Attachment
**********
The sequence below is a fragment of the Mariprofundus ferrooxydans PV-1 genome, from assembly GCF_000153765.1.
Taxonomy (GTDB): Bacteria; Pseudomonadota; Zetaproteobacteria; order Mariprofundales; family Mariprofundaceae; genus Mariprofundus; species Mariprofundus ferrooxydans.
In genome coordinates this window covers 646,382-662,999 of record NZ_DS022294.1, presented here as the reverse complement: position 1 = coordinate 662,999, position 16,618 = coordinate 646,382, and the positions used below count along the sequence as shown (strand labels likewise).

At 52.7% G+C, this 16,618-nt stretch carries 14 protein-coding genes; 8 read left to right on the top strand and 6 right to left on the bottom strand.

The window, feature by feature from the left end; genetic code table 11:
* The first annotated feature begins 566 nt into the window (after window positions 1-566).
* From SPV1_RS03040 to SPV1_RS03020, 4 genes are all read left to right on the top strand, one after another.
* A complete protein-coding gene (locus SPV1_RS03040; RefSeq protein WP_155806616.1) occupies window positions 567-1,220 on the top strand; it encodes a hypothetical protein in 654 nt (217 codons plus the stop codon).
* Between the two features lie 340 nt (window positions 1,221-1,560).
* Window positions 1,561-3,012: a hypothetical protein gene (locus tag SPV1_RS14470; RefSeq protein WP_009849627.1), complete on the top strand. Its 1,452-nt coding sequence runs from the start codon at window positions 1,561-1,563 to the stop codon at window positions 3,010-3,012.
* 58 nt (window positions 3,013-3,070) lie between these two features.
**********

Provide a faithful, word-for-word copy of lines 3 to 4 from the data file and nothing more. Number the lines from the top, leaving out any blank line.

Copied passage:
In genome coordinates this window covers 646,382-662,999 of record NZ_DS022294.1, presented here as the reverse complement: position 1 = coordinate 662,999, position 16,618 = coordinate 646,382, and the positions used below count along the sequence as shown (strand labels likewise).

At 52.7% G+C, this 16,618-nt stretch carries 14 protein-coding genes; 8 read left to right on the top strand and 6 right to left on the bottom strand.